Investigation of sensory neurogenic components in a bleomycin-induced scleroderma model using transient receptor potential vanilloid 1 receptor– and calcitonin gene-related peptide–knockout mice

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ObjectiveAlong with their classic afferent function (nociception), capsaicin-sensitive transient receptor potential vanilloid 1 (TRPV1) receptor–expressing sensory nerve terminals exert local and systemic efferent activities. Activation of TRPV1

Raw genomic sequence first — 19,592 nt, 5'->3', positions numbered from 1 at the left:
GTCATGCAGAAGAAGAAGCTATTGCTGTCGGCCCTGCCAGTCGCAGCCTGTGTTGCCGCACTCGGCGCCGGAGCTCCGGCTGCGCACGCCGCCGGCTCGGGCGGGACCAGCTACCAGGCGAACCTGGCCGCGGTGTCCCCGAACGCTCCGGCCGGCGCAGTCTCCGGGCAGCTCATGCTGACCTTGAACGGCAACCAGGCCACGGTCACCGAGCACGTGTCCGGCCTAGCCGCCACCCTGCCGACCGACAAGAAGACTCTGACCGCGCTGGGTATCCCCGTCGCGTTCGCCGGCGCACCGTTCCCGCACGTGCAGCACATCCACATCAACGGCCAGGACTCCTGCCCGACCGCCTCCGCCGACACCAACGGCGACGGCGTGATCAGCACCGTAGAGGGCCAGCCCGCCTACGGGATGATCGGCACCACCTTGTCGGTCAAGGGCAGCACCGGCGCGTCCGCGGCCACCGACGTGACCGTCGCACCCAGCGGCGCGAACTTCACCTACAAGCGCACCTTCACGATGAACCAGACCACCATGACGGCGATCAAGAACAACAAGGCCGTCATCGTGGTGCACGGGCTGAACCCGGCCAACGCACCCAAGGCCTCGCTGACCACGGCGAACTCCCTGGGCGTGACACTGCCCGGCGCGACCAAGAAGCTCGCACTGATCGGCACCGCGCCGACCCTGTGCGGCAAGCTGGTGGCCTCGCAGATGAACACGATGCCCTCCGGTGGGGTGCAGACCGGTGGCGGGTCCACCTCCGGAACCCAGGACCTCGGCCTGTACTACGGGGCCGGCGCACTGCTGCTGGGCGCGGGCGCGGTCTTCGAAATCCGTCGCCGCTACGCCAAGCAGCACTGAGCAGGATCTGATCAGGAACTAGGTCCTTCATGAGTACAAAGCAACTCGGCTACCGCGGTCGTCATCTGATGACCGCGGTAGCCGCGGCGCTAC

ARTHRITIS & RHEUMATISMVol. 58, No. 1, January 2008, pp 292–301DOI 10.1002/art.23168© 2008, American College of Rheumatology Investigation of Sensory Neurogenic Components in aBleomycin-Induced Scleroderma Model UsingTransient Receptor Potential Vanilloid 1 Receptor– andCalcitonin Gene-Related Peptide–Knockout Mice  A ´rpa´d Szabo´, 1 La´szlo´ Czirja´k, 1 Zolta´n Sa´ndor, 1 Zsuzsanna Helyes, 1 Tere´zia La´szlo´, 1 Krisztia´n Elekes, 1 Tama´s Czo¨mpo¨ly, 1  Anna Starr, 2 Susan Brain, 2 Ja´nos Szolcsa´nyi, 1 and Erika Pinte´r 1 Objective.  Along with their classic afferent func-tion (nociception), capsaicin-sensitive transient recep-tor potential vanilloid 1 (TRPV1) receptor–expressingsensory nerve terminals exert local and systemic effer-ent activities. Activation of TRPV1 causes sensory neu-ropeptide release, which modulates the inflammationprocess. The aim of the present study was to examinethe role of this modulatory role of TRPV1 receptor andthat of calcitonin gene-related peptide (CGRP) inbleomycin-induced scleroderma, using transgenic mice.  Methods.  Cutaneous sclerosis was induced withdaily subcutaneous injections of bleomycin for 30 days.Control groups were treated with phosphate bufferedsaline (PBS). TRPV1 receptor gene–deficient(TRPV1   /  ) mice and CGRP-knockout (CGRP   /  )mice and their wild-type (WT) counterparts were inves-tigated. A composite sclerosis score was calculated onthe basis of thickening, leukocyte infiltration, and theamount/orientation of collagen bundles. Dermal thick-ness and the number of    -smooth muscle actin (  -SMA)–positive cells were also determined. The quantityof the collagen-specific amino acid hydroxyproline wasmeasured by spectrophotometry.  Results.  Bleomycin treatment induced markedcutaneous thickening and fibrosis compared with thatobserved in control mice treated with PBS. The compos-ite sclerosis score was 18% higher, dermal thickness was19% higher, the number of    -SMA–positive cells was47% higher, and the amount of hydroxyproline was 57%higher in TRPV1   /  mice than in their WT counter-parts. Similarly, the composite sclerosis score was 47%higher, dermal thickness was 29% higher, the number of   -SMA–positive cells was 76% higher, and the amountof hydroxyproline was 30% higher in CGRP   /  micethan in the respective WT groups. Conclusion.  These results suggest that activationof the TRPV1 receptor by mediators of inflammationinduces sensory neuropeptide release, which might exertprotective action against fibrosis. We confirmed theprotective role of CGRP in the development of cutane-ous sclerosis. Scleroderma (systemic sclerosis [SSc]) is a com-plex autoimmune disease. It is characterized by excessivecollagen production by activated fibroblasts, pathologicremodeling of connective tissue resulting in collagendeposition in the dermis, as well as vascular injury andimmune abnormalities (1). In localized scleroderma,these pathologic changes are limited to the skin andsubcutaneous tissue, but various internal organs are alsoaffected in SSc (2). Although several studies have beenperformed, the pathogenesis of scleroderma is complex and remains largely unknown. Supported by the Wellcome Trust International ResearchDevelopment Award, Hungarian Research grants (OTKA-T-046729and ETT 05-598/2003), and the Pe´ter Pa´zma´ny Programme of the Hungarian National Office of Research and Technology. Dr. Starr’s work was supported by the Biotechnology and Biological SciencesResearch Council, UK. 1  A ´rpa´d Szabo´, MD, La´szlo´ Czirja´k, MD, PhD, DSc, Zolta´n Sa´ndor, MD, PhD, Zsuzsanna Helyes, MD, PhD, Tere´zia La´szlo´, MD, PhD, Krisztia´n Elekes, MSc, Tama´s Czo¨mpo¨ly, MD, PhD, Ja´nos Szolcsa´nyi, MD, PhD, DSc, Erika Pinte´r, MD, PhD, DSc: University of Pe´cs, Pe´cs, Hungary;  2  Anna Starr, PhD, Susan Brain, PhD: King’sCollege London, London, UK. Address correspondence and reprint requests to Erika Pinte´r,MD, PhD, DSc, Department of Pharmacology and Pharmacotherapy,University of Pe´cs, Faculty of Medicine, Szigeti u. 12, H-7624 Pe´cs,Hungary. E-mail: erika.pinter@aok.pte.hu.Submitted for publication February 15, 2007; accepted inrevised form September 21, 2007.292  Potent profibrotic cytokines (soluble factors)such as transforming growth factor   , interleukin-4,platelet-derived growth factor, monocyte chemoattrac-tant protein 1, and connective tissue growth factor areup-regulated in SSc (3). Earlier studies have shown thatscleroderma fibroblasts express   -smooth muscle actin(  -SMA), and their number and distribution coincide with the localization and progression of the scleroticprocess (4). In SSc, the vasculopathy includes fibrointi-mal proliferation and episodes of vasospasms that leadto ischemia and consequent obliterative fibrosis (1). The vasospastic episodes, called Raynaud’s phenomenon,occur following exposure to cold or stress and veryfrequently are the first manifestation of the disease (5).Previous studies suggested that activation of the immunesystem plays an important role in pathogenesis of SSc;however, it is not clear how autoimmunity and tissuefibrosis interact with each other (2). Although numerous animal models of SSc havebeen developed, murine models are used most exten-sively. No animal model has been described that repro-duces all manifestations of SSc precisely (6). In thisstudy, we used the bleomycin-induced model developedby Yamamoto et al in 1999 (7). Bleomycin is an antibi-otic obtained from  Streptomyces venticillus . It possessesantitumor activity and is frequently used to treat variouscancers (8). Bleomycin binds to DNA through its amino-terminal peptide, and the activated complex generatesfree radicals (by interacting with O 2  and Fe 2  ) that areresponsible for scission of the deoxyribose backbone of the DNA (9). In vitro studies indicate that bleomycincauses accumulation of cells in the G 2  phase of the cellcycle (10). Bleomycin is degraded by a specific hydrolasethat is found in a variety of normal tissue, and hydrolaseactivity is low in the skin and lung (11). Lung fibrosis isa well-known side effect of bleomycin treatment (12);therefore, bleomycin is frequently used to induce exper-imental pulmonary fibrosis in rodents. In addition,scleroderma has been reported in patients with cancerafter they received bleomycin therapy (13), andYamamoto et al observed that local injection of bleo-mycin causes skin fibrosis (7).Capsaicin, the active ingredient in hot peppers,selectively excites and then desensitizes a major sub-population of nociceptive sensory nerve fibers, whichcontain the above-mentioned sensory neuropeptidesand thus are classified as “capsaicin-sensitive afferents”(14). In recent studies, the receptor for capsaicin, firstcalled vanilloid receptor 1 and now called transientreceptor potential vanilloid 1 receptor (TRPV1), wasidentified and cloned (15). The TRPV1 receptor isassociated with a nonselective cation channel that can beactivated by noxious heat, protons, vanilloids such ascapsaicin, and mediators of inflammation, e.g., the5-lipoxygenase product 12-hydroperoxyeicosatetraenoicacid; however, its endogenous ligand has not yet beenidentified (16).Besides causing the classic afferent function (no-ciception), activation of TRPV1 receptors causes therelease of sensory neuropeptides. Among these, calcito-nin gene-related peptide (CGRP) mediates vasodilata-tion, and tachykinins, for example substance P, evokeplasma protein extravasation. Furthermore, somatosta-tin with antiinflammatory and antinociceptive action isalso released. It is known that TRPV1 receptor–expressing sensory neurons play an important modula-tory role in the pathomechanism of several diseases,such as bronchial asthma (17), rheumatoid arthritis(18–20), eczema (21), dermatitis (22), and migraine (23). As an important integrator molecule of pain and inflam-mation, the TRPV1 receptor (24) may play a role inrepair mechanisms and the chronic fibrotic phase of inflammatory processes.Previous studies have established that the num-ber of CGRP-immunoreactive C fibers is significantlydecreased in skin samples from patients with sclero-derma (25–27). The importance of vasculopathy andsubsequent obliterative fibrosis in the pathogenesis of SSc is well known (1). Based on these facts, we proposethat the vasodilator neuropeptide CGRP (28) may exerta protective action in scleroderma. The aim of thepresent study was to examine the potential modulatoryrole of the TRPV1 receptor and CGRP in an experi-mental animal model of bleomycin-induced sclero-derma, using genetically manipulated mice. MATERIALS and METHODS  Animals.  Experiments were performed on 4–6-week-old female TRPV1 receptor gene–knockout mice (TRPV1   /  )and their wild-type (WT) counterparts (TRPV1   /   ); all mice weighed 20–25 gm. The mice were successfully bred at theLaboratory Animal Centre of the University of Pecs, understandard pathogen-free conditions at 24–25°C, and had hadaccess to standard chow and water ad libitum. Alpha CGRP–knockout and WT mice were bred at the animal house of King’s College London. Generation of transgenic mice.  The generation of TRPV1 receptor–knockout mice was achieved by homologousrecombination in embryonic stem cells (129 ES) to generate amouse lacking transmembrane domains 2–4 of the murineTRPV1 gene. Germline chimeras were crossed onto femaleC57BL/6 mice to generate heterozygotes, which were inter-crossed, giving rise to healthy homozygous mutant offspring in ROLE OF TRPV1 RECEPTOR IN SCLERODERMA 293  the expected Mendelian ratio, as described by Davis et al (29).TRPV1 receptor–knockout mice were fully backcrossed ontoC57BL/6 mice, and these mice were used to generate WT andTRPV1 receptor–knockout colonies. Alpha CGRP–knockout mice were created by disrup-tion of exon 5 (specific to   CGRP) of the calcitonin/   CGRPgene, using a cassette containing  lac Z/cytomegalovirus/ neomycin resistance genes (30). We received a pair of mice (1WT mouse and 1 CGRP-knockout mouse) that had previouslybeen fully backcrossed with C57BL/6 mice. We then used thesemice to generate WT and CGRP-knockout colonies. Induction of cutaneous sclerosis with bleomycin.  Cu-taneous sclerosis was induced by daily 0.1-ml subcutaneousinjections of bleomycin (100   g/ml; Pharmachemise, Haarlem,The Netherlands) for 30 days, with a 27-gauge needle on thedorsal skin of the animals. The control group was treated withthe solvent (phosphate buffered saline [PBS]). Mice werekilled by cervical dislocation, under anesthesia with ketamine(100 mg/kg intraperitoneally; Richter Gedeon, Budapest, Hun-gary) and xylazine (5 mg/kg intramuscularly; Lavet Ltd.,Budapest, Hungary). The excised skin samples were investi-gated by histologic, biochemical, and molecular biologic meth-ods (7). Groupings of mice.  For each experiment, 4 groups of mice were used, as follows: for the TRPV1 study, PBS-treatedTRPV1   /   mice, PBS-treated TRPV1   /  mice, bleomycin-treated TRPV1   /   mice, and bleomycin-treated TRPV1   /  mice (n    10–12 animals/group); for the CGRP study, PBS-treated CGRP   /   mice, PBS-treated CGRP   /  mice,bleomycin-treated CGRP   /   mice, and bleomycin-treatedCGRP   /  mice (n  8 animals/group). Histologic analysis.  The day after mice received thefinal injections, the shaved dorsal skin was removed, fixed in4% paraformaldehyde, and embedded in paraffin. The generalhistologic appearance of the tissue was examined by hematoxy-lin and eosin and collagen-specific picrosyrius staining. Skinspecimens were assessed and scored using a semiquantitativecomposite sclerosis score. The composite histologic sclerosisscore was calculated on the basis of dermal inflammation (0  none, 1    little, 2    mild, 3    moderate, and 4    severe),thickened collagen bundles (0  normal, 1  little, 2  mild,3    moderate, and 4    severe), and dermal thickness com-pared with normal skin (0    125%, 1    125–149%, 2   150–174%, 3    175–200%, and 4    200%). All parameters were scored on a scale of 0 to 4, and the values were added (31). Measurement of dermal thickness.  Dermal thicknessat the injection sites was analyzed with an Olympus BX-51microscope (Tokyo, Japan) at 40   magnification using theSoft Imaging system (Olympus). The distance between theepidermal–dermal junction and the dermal–subcutaneous fat junction was measured in 3 consecutive skin sections from eachanimal. In each group of mice, dermal thickness was expressedin micrometers. Detection of myofibroblasts.  Paraffin-embedded tissuesections from injected skin were used to quantify the numberof myofibroblasts, by staining for   -SMA. After deparaffiniza-tion, skin sections were immunostained with monoclonal anti-body against   -SMA (clone 1A4; DakoCytomation, Carpinte-ria, CA), according to the manufacturer’s instructions, usingthe Dako Autostainer Universal Staining System. Sections were visualized with diaminobenzidine and counterstained with hematoxylin. In each section,   -SMA–positive cells werecounted in 3 randomly chosen high-power fields (32). Measurement of hydroxyproline content.  The aminoacid hydroxyproline is a major component of the proteincollagen; therefore, it can be used as an indicator to determinethe amount of collagen. Full-thickness, 6-mm–diameter punchbiopsy specimens were obtained from the shaved dorsal skin of each animal after the 4-week treatment and stored at –80°C.Collagen deposition was estimated by determining the totalcontent of hydroxyproline in the skin. The stored skin pieces were hydrolyzed with 6  M   hydrochloric acid at 130°C for 3hours, according to the method previously described (33). After neutralization with sodium hydroxide, the hydrolysates were diluted with distilled water and oxidated with chloramineT (Sigma, Munich, Germany), and staining was performed with  p -dimethylaminobenzaldehyde (Ehrlich’s reagent;Sigma). The absorbance at 557 nm was determined spectro-photometrically, and the quantity of hydroxyproline was cal-culated from a standard curve. Results were expressed asmicrograms of hydroxyproline per 6-mm–diameter skin pieces. Reverse transcriptase–polymerase chain reaction (RT-PCR).  Shaved dorsal skin was incised and stored in 1 ml of RNAlater solution (Ambion, Cambridge, UK) at  20°C untilprocessed further. Total RNA was isolated using a GenEluteMammalian Total RNA Kit (Sigma) with proteinase K (Fluka,Buchs, Switzerland), according to the manufacturer’s instruc-tions. RNA yield and purity were determined by spectropho-tometry (NanoDrop Technologies, Wilmington, DE) and werealso analyzed by electrophoresis on 1% agarose gels. Specificmessenger RNA (mRNA) levels were quantified by the Light-Cycler RNA Master SYBR Green I quantitative real-timeRT-PCR assay on a LightCycler system (Roche, Mannheim,Germany).Type I collagen   1 chain mRNA (GenBank accessionno. NM007742.2) was amplified by sense primer 5  -TCTACTGCAACATGGAGACAG-3   at position 3932 andantisense primer 5  -GCTGTTCTTGCAGTGATAGGTG-3  at position 4185. The housekeeping gene GAPDH mRNA (GenBank accession no. BC083080) was used as a control,amplified with sense primer 5  -GCAGTGGCAAAG-TGGAGATT-3   at position 122 and antisense primer 5  -TCTCCATGGTGGTGAAGACA-3   at position 370. The20-  l reaction mixture contained 250 ng total RNA, 5 m  M  MgCl 2 , 0.5    M   primers, plus reaction buffers, according to themanufacturer’s recommendation. The LightCycler PCR pro-gram consisted of the initial reverse transcription step at 55°Cfor 20 minutes, followed by a denaturation step at 95°C for 30seconds and 45 cycles of amplification for 10 seconds at 95°C,5 seconds at 58°C, and 15 seconds at 72°C.In order to verify the purity of the products, meltingcurve analysis was performed at the end of the experiment.Quantification of results was accepted only when a singledominant peak was present in the melting analyses. In order tofurther confirm the purity and size of the PCR products, thereactions were also analyzed by electrophoresis on 1% agarosegels. The results were evaluated using LightCycler3 Data Analysis software version 3.5.28 (Roche).To compare the different RNA transcription levels,threshold cycle (C t ) values were compared directly. The C t  isdefined as the number of cycles needed for the fluorescencesignal to reach a specific threshold level of detection and is 294 SZAB´O ET AL   inversely correlated with the amount of template nucleic acidpresent in the reaction (34). First, expression of type I collagen  1 chain mRNA was quantified relative to that of the house-keeping gene GAPDH mRNA of the same sample, by calcu-lating the corrected difference in C t  (  C t ) value according tothe following formula:  C t  C t collagen  C t GAPDH  (35). Next,the differences between the variously treated animals wereanalyzed by calculating the x-fold difference compared with thePBS-treated WT control animals, according to the formula x-fold    2.7    (  C t treated    C t PBS-treated WT control ),because a 1-cycle   C t  difference corresponded to a 2.7-foldchange in the mRNA level (see Results). Ethics considerations.  All experimental procedures were carried out according to the 1998/XXVIII Act of theHungarian Parliament on Animal Protection and Consider-ation Decree of Scientific Procedures of Animal Experiments(243/1988) and the Animals (Scientific Procedures) Act 1986(Great Britain). The studies were approved by the EthicsCommittee on Animal Research of Pecs University accordingto the Ethical Codex of Animal Experiments, and a license wasgiven (license no. BA 02/200-6-2001). Statistical analysis.  Results are expressed as themean    SEM. Statistical analysis was carried out with thenonparametric Mann-Whitney U test to determine significantdifferences between histologic scores, hydroxyproline content,and type I collagen mRNA levels in different groups.  P   valuesless than 0.05 were considered significant. RESULTSEstablishment of bleomycin-induced dermalsclerosis in TRPV1   /  mice.  In the initial studies previ-ously performed, subcutaneous injections of 0.01–1.0 mg/ml bleomycin for 18–24 days induced markeddermal sclerosis around the injection site in CH3 andBALB/c mice, but not in PBS-treated mice (15,36). Figure 1.  Composite histologic sclerosis score, dermal thickness, number of    -smooth muscle actin (  -SMA)–positive cells, and collagen-specific hydroxyproline content in transient receptor potential vanilloid 1 receptor–knockout (KO) (TRPV1   /   ) and TRPV1   /   (wild-type [WT]) mice.  a–c,  Bleomycin treatment significantlyincreased the composite histologic score, dermal thickness, and the number of    -SMA–positive cells in bothTRPV1   /   and TRPV1   /   mice compared with the respective phosphate buffered saline (PBS)–treated groups.Furthermore, each measured histologic value for bleomycin-treated TRPV1   /   mice was significantly higher thanthat for bleomycin-injected TRPV1   /   animals, while no differences were observed between the groups of PBS-treated mice.  d,  In both TRPV1   /   and TRPV1   /   mice, bleomycin treatment resulted in a significantincrease in the hydroxyproline content in the 6-mm skin patches compared with the respective PBS-treatedcontrol groups. Although there was no difference between the PBS-injected TRPV1   /   and TRPV1   /   mice, thebleomycin-induced increase in hydroxyproline content was significantly greater in TRPV1   /   mice than inTRPV1   /   mice. Values are the mean and SEM (n  10–12 mice per group).     P   0.05, TRPV1   /    versusWT, by Mann-Whitney U test.ROLE OF TRPV1 RECEPTOR IN SCLERODERMA 295  Because TRPV1 receptor–knockout mice were gener-ated from a C57BL/6 mouse strain, we first validated thesclerotic effect of bleomycin treatment in TRPV1   /   animals. Histologic analysis showed thickened and ho-mogeneous collagen bundles, thickening of the dermis,replacement of subcutaneous fat by collagen bundles,and moderate inflammatory infiltrates in bleomycin-treated TRPV1   /   mice compared with PBS-treatedmice (Figures 1a and 2).The composite sclerosis score was 58% higher inbleomycin-treated TRPV1   /   mice compared with thatin PBS-treated TRPV1   /   mice (mean    SEM 6.33   0.19 versus 4.00    0.31) (Figure 1a). Dermal thickness was 42% higher in bleomycin-treated TRPV1   /   micecompared with that in PBS-treated TRPV1   /   mice(393.05  15.41   m versus 278.62  11.38   m) (Figure1b). The number of    -SMA–positive cells was increasedby 75% in bleomycin-treated TRPV1   /   mice compared with that in PBS-treated TRPV1   /   control mice(16.33    3.31 cells/field versus 9.3    1.34 cells/field)(Figure 1c). Consistent with the histologic changes, thelevel of the collagen-specific amino acid hydroxyproline was 47.5% higher in bleomycin-treated WT mice com-pared with that in PBS-treated WT mice (118.5    6.70  g/skin site versus 80.3  10.20  g/skin site) (Figure 1d).PBS treatment itself did not induce significant dermalsclerotic changes compared with the naive skin of un-treated TRPV1   /   mice. There was no detectable dif-ference in the microscopic structure of the skin betweennaive TRPV1   /   mice and TRPV1   /  mice (results notshown). Involvement of TRPV1 receptors in bleomycin-induced dermal sclerosis.  In TRPV1   /  mice, the his-tologic changes were more pronounced, and the com-posite sclerosis score was 18% higher than that inbleomycin-treated TRPV1   /   mice (mean    SEM7.46    0.20 versus 6.33    0.19) (Figure 1a). Dermalthickness was increased 19% in bleomycin-treatedTRPV1   /  mice compared with TRPV1   /   mice(464.86  10.15   m versus 393.05  15.41   m) (Figure1b). The number of    -SMA–positive cells in bleomycin-treated TRPV1   /  mice was 47% higher than that inbleomycin-treated TRPV1   /   mice (24.03    3.07 cells/ field versus 16.33    3.31 cells/field) (Figure 1c). Simi-larly, the hydroxyproline content after bleomycin treat-ment was 57% greater in the knockout animals than inthe respective WT group (186.60    8.40   g/skin site versus 118.50    6.70   g/skin site) (Figure 1d). There were no significant differences between composite scle-rosis scores, dermal thickness, hydroxyproline content, Figure 2.  Histopathologic evaluation of dermal sclerosis inTRPV1   /   mice and their WT counterparts.  a  and  b,  Hematoxylinand eosin (H&E)–stained sections from a TRPV1   /   mouse ( a ) anda TRPV1   /   mouse ( b ) treated with PBS for 4 weeks. Neither fi-brosis nor sclerosis was noted.  c,  H&E-stained section from aTRPV1   /   mouse treated with bleomycin (100   g/ml) for 4 weeks.Dermal sclerosis was induced in the subcutaneous tissue.  d,  H&E-stained section from a TRPV1   /   mouse treated with bleomycin(100   g/ml) for 4 weeks. Homogeneous collagen bundles, thickeningof the dermis, and total replacement of subcutaneous fat by collagenbundles were observed.  e  and  f,  Collagen-specific picrosyrius–stainedsections from a TRPV1   /   mouse ( e ) and a TRPV1   /   mouse ( f  )treated with bleomycin.  g  and  h,  Sections from a TRPV1   /   mouse ( g )and a TRPV1   /   mouse ( h ) treated with bleomycin labeled withanti–  -SMA antibody (visualized with diaminobenzidine and counter-stained with hematoxylin). An increased number of    -SMA–positivecells was observed. (Original magnification    40 in  a – f  ;    100 in  g and  f  ). See Figure 1 for other definitions.296 SZAB´O ET AL